PBY Catalina International Association
1990 Volume 2, Number 2 (p.04)

I've made minor corrections. Click here to see the original Search


The FEATURE STORY is again a reflection of "chance communications" from within our Association's membership. This account will be entitled, "PBYs IN PERPETUITY": There have been occasional "Heresay Reports" (That rule that is not admissible within the legal/court situations, regardless of investigative merit!) of someone reporting of having seen a PBY/"Catalina" somewhere, that had been retrieved from somewhere out of the Amazon area of Brazil. Objectively one has to neither believe nor disbelieve such a report! Then a letter was received from Chuck REMY, relating some historical first hand account of the U.S.Navy's Patrol Squadron NINETY FOUR (VP-94)'s duty in Brazil during the period of 16 January 1943 through to 15 May 1944. While in Brazil, VP-94 operated from Natal, Belem, Maceio and Ipetango of that country. In the course of their extensive search patterns and escort service provided shipping activities along that expanse of the Brazilian coastline, they were credited with the demise of TWO Nazi German submarines, "U" boats number 590 and 662, both during the month of July, 1943. Following the period of one year and four months deployment, VP-94 in a formal occasion, turned all 15 of their PBY-5As over to the Brazilian Air Force on 12 December 1944 at Rio de Janeiro. Three days later the squadron disembarked aboard ship for Norfolk, Virginia, U.S.A. where on 22 December 1944, VP-94 was decommissioned. For many of the crewmembers especially, they missed their reliably faithful, albeit a material machine. It did possess character of a lasting nature. How little did they even imagine, how long the lasting nature of these early production models from the Consolidated Aircraft Corporation's New Orleans manufacturing facility would endure?
Then FORTY FIVE years and THREE months later, Chuck REMY was visiting the U.S. Military Aircraft Air Force Museum at Wright Patterson Air Force Base, Dayton, Ohio. There among the multitudes of material airborne warriors in their position for homage, was a beautifully restored PBY-5A in her full dress presentation. As the swelling of emotion welled within "CHUCK", it really overflowed as he saw the U.S.Navy Bureau Number 46595 affixed to its respective location on the empenage. This was one of his squadron's "faithful" and Chuck was informed that another of its "sisters", BU.No. 46457 (Editor's critical eye and reference has 457 made in San Diego!) is now located at "The Air-Sea Rescue Museum" at Albuquerque, New Mexico, U.S.A., This #46457 is recorded in Chuck's "Flight Log" as being the plane he flew in most often.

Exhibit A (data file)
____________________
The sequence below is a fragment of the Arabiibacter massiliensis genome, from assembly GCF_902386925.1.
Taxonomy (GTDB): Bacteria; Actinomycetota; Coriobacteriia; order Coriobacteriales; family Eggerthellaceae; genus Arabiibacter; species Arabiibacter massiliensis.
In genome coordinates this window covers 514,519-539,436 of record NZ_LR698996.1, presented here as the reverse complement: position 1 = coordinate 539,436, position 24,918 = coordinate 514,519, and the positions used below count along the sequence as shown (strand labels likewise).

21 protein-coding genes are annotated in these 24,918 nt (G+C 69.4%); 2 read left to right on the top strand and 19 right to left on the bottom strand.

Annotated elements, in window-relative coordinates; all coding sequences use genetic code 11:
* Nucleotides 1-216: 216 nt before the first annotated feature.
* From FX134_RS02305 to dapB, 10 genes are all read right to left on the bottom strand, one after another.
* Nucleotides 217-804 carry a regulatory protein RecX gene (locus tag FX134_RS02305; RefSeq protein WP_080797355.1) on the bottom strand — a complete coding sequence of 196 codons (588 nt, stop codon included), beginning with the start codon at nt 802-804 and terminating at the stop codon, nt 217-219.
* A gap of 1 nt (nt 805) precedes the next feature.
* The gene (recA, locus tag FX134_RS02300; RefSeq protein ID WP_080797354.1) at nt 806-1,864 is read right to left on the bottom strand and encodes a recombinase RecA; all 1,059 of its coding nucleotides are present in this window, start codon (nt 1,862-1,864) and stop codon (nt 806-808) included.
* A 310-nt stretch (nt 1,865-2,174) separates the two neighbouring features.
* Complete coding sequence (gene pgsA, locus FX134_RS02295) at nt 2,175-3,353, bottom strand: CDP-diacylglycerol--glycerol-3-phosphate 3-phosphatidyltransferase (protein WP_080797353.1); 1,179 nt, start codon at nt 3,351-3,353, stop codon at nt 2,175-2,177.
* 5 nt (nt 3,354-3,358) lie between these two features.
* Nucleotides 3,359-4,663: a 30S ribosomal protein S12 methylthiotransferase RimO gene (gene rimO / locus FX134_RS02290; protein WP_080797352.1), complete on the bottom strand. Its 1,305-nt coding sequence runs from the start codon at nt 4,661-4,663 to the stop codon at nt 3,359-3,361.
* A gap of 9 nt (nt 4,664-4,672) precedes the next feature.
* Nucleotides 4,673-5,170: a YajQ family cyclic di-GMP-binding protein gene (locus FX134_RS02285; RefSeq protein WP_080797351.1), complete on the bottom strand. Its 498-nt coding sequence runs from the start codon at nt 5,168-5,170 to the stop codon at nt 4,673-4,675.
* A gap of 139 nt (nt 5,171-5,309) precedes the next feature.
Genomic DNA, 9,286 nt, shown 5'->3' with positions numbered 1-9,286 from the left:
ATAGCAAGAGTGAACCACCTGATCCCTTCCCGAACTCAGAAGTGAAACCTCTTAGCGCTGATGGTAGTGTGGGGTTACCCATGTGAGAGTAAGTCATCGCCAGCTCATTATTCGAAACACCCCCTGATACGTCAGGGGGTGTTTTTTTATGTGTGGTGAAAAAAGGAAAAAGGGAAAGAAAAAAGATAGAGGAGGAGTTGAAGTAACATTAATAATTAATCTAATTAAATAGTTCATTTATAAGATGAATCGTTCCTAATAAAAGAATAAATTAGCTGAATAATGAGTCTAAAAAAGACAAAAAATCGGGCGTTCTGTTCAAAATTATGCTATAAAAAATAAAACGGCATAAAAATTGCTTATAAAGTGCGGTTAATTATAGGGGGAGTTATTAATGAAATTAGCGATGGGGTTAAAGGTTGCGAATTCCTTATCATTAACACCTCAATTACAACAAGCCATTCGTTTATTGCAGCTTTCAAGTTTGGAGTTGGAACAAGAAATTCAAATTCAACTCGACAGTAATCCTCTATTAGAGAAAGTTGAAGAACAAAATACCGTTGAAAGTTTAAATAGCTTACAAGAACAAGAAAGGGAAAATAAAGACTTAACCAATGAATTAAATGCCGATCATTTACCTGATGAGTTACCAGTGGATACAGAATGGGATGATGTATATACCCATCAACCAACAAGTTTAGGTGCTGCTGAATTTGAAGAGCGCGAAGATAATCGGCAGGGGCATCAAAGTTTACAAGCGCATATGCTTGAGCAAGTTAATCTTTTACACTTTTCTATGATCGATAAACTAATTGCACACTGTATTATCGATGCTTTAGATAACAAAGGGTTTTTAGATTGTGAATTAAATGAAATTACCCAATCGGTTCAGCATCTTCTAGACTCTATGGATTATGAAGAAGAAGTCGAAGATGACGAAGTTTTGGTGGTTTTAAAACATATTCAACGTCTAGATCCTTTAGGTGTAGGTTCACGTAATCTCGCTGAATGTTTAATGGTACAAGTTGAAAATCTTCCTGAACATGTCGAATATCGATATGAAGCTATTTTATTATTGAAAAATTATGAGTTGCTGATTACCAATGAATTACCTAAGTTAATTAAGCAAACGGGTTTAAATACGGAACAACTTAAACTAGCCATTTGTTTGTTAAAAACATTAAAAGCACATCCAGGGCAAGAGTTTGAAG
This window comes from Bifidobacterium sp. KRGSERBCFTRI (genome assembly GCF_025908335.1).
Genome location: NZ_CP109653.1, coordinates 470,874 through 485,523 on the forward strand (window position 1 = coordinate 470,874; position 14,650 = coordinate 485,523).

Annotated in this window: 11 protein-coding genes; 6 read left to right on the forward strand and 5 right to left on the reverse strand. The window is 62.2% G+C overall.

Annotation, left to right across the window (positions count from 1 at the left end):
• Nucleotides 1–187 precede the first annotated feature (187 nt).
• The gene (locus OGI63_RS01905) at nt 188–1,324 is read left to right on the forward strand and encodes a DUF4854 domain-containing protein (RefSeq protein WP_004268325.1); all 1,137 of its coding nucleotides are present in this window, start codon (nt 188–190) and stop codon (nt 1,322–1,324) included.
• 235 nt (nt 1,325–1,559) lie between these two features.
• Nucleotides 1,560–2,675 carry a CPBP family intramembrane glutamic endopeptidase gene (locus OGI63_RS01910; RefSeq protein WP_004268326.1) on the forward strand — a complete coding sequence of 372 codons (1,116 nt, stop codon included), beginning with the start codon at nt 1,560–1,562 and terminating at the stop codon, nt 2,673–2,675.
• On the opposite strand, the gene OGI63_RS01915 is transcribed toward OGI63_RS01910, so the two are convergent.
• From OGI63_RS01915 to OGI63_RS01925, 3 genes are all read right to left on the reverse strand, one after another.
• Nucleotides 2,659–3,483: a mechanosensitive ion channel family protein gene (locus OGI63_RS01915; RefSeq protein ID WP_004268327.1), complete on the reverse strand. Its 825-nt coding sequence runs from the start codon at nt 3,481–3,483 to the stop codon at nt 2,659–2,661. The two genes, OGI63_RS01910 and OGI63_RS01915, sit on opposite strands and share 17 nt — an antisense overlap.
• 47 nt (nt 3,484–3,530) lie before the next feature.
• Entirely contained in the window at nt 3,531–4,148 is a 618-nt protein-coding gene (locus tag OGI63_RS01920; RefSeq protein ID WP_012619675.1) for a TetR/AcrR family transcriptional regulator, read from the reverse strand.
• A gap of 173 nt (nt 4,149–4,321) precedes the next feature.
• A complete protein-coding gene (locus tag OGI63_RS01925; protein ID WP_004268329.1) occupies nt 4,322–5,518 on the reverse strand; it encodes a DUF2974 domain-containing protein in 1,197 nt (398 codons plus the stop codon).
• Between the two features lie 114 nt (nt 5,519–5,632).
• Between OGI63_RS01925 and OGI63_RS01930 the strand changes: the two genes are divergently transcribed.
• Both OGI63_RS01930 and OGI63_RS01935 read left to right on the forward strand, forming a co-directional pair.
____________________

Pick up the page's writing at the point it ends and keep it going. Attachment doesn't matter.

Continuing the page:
Then low and behold, within TWO days upon receipt of "Chuck" REMY's information, the editor received yet another letter from our member, Mitchell "Art" PERRY with details as to how he was involved in the recovery of THREE tired old PBYs from the Amazon city of Belem, Brazil. It all began for "ART", when a neighborhood friend responded to a request for eight pilots to fly FOUR PBY-5As from Brazil to the U.S.A. "Art" perceived the opportunity as a gainful challenge. The first reality of the challenge confronted Art, when they arrived at the PBYs resting site of the "Julio Cesar Airport of B.A.F.* Belem. They were perhaps the least inviting aircraft PERRY had ever expected to have to fly! Following the Brazilian Air Force's extensive use of them, there had been four decades of applicable configuration uses of them, mostly in various transport/support purposes in the distant reaches of the Amazon basin by a series of operators. Due to the turn-over of operators and the vagaries of operating conditions encountered over FORTY years, one could only speculate beyond the immediate examination of the airplanes as to what unknowns were awaiting an unforgivable discovery while airbourne. The degree of encouragement coming from those survivors who had flown or maintained these "precious relics" was something to the effect that, "For Those Who Fly These Airplanes Now, Are Only Too Brave"!? It was now February 1984, that Art Perry and his associates were in Belem to retrieve these -4- PBYs and the planes had not been in service since late 1981 by the Brazilians. To add more anxiety to the growing concern of being more likely playing a game of "Russian Roulette" instead of the lesser anticipation of being involved in "Calculated Risks", information was related that one of those PBYs had been at the bottom of the river for quite awhile before it was recovered.

* NOTE: "Julio Cesar Airport of the Brazilian Air Force, is the site where the U.S.Navy came in 1942 and built its Belem, Brazil station along with several other Brazilian sea coast support stations for the interim period that the U.S. was operating. The U.S.Navy turned this Belem station over to the Brazilian government in 1944."